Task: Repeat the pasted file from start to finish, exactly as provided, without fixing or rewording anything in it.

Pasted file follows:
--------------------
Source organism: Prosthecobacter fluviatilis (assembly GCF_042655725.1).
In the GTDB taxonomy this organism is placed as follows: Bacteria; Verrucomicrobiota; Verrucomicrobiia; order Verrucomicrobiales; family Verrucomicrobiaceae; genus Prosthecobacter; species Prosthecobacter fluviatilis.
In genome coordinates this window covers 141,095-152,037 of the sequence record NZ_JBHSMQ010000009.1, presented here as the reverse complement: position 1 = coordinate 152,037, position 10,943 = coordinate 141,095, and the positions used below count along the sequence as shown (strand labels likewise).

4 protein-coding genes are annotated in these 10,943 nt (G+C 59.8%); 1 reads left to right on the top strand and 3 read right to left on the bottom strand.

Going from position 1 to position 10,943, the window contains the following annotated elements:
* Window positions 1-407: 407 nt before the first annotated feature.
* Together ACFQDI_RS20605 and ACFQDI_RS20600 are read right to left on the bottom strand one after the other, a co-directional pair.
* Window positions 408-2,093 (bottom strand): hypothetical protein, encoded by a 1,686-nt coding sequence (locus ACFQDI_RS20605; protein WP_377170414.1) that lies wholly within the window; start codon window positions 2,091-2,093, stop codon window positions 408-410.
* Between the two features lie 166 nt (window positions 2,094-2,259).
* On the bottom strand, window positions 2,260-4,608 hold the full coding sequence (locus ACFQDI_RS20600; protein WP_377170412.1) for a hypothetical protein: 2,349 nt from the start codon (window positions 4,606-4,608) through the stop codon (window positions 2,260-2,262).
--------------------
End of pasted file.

Source organism: Prosthecobacter fluviatilis (assembly GCF_042655725.1).
In the GTDB taxonomy this organism is placed as follows: Bacteria; Verrucomicrobiota; Verrucomicrobiia; order Verrucomicrobiales; family Verrucomicrobiaceae; genus Prosthecobacter; species Prosthecobacter fluviatilis.
In genome coordinates this window covers 141,095-152,037 of the sequence record NZ_JBHSMQ010000009.1, presented here as the reverse complement: position 1 = coordinate 152,037, position 10,943 = coordinate 141,095, and the positions used below count along the sequence as shown (strand labels likewise).

4 protein-coding genes are annotated in these 10,943 nt (G+C 59.8%); 1 reads left to right on the top strand and 3 read right to left on the bottom strand.

Going from position 1 to position 10,943, the window contains the following annotated elements:
* Window positions 1-407: 407 nt before the first annotated feature.
* Together ACFQDI_RS20605 and ACFQDI_RS20600 are read right to left on the bottom strand one after the other, a co-directional pair.
* Window positions 408-2,093 (bottom strand): hypothetical protein, encoded by a 1,686-nt coding sequence (locus ACFQDI_RS20605; protein WP_377170414.1) that lies wholly within the window; start codon window positions 2,091-2,093, stop codon window positions 408-410.
* Between the two features lie 166 nt (window positions 2,094-2,259).
* On the bottom strand, window positions 2,260-4,608 hold the full coding sequence (locus ACFQDI_RS20600; protein WP_377170412.1) for a hypothetical protein: 2,349 nt from the start codon (window positions 4,606-4,608) through the stop codon (window positions 2,260-2,262).